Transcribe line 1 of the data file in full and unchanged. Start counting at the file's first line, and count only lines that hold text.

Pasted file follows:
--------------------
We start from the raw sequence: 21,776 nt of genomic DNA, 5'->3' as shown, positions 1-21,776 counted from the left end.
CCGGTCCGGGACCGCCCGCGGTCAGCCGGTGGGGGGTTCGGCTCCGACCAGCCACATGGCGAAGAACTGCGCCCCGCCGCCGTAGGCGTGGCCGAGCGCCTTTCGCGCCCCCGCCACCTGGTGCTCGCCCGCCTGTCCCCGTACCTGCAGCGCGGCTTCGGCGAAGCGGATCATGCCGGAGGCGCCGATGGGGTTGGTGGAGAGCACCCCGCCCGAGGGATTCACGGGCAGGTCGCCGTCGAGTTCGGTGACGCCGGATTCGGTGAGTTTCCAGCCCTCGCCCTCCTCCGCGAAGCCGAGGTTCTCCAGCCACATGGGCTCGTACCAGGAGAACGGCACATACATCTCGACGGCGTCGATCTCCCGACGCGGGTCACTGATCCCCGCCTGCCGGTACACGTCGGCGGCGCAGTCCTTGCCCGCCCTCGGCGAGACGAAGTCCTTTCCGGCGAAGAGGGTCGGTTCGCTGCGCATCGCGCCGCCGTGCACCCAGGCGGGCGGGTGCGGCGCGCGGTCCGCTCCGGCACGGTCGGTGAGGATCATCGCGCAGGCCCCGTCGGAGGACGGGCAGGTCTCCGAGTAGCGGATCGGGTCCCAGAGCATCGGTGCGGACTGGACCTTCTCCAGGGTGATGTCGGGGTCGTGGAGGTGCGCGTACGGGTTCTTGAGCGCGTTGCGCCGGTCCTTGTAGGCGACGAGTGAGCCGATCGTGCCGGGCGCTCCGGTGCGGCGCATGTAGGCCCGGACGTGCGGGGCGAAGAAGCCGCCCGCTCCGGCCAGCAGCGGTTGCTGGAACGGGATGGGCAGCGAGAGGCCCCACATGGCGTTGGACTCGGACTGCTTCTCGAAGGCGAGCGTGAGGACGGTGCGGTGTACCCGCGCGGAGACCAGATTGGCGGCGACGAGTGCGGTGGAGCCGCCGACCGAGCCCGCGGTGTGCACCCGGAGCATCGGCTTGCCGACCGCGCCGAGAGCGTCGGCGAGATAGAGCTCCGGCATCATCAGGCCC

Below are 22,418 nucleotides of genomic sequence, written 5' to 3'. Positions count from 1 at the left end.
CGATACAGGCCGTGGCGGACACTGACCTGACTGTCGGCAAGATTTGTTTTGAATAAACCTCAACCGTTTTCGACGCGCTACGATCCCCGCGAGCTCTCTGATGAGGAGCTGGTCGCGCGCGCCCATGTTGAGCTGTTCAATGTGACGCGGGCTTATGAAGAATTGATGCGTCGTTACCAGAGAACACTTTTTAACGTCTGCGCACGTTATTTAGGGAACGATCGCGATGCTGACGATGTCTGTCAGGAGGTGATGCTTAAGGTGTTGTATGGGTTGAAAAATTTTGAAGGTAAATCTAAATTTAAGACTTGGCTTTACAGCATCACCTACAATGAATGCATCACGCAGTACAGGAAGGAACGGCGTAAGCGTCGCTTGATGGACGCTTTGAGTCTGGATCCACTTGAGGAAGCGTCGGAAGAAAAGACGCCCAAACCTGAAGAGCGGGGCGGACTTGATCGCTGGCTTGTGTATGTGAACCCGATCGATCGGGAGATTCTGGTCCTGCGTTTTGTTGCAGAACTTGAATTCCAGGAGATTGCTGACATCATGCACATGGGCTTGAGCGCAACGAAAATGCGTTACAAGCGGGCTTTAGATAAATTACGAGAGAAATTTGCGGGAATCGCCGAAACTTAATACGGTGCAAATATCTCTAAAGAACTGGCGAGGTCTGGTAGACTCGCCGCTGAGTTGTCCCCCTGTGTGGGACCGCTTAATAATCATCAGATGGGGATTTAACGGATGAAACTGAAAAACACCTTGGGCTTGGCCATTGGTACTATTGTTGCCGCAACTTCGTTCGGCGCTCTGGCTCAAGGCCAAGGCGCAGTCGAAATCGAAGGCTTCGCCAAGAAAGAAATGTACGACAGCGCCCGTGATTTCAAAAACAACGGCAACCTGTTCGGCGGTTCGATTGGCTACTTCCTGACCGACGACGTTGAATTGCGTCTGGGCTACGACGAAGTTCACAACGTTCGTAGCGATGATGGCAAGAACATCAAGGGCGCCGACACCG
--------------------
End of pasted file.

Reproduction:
We start from the raw sequence: 21,776 nt of genomic DNA, 5'->3' as shown, positions 1-21,776 counted from the left end.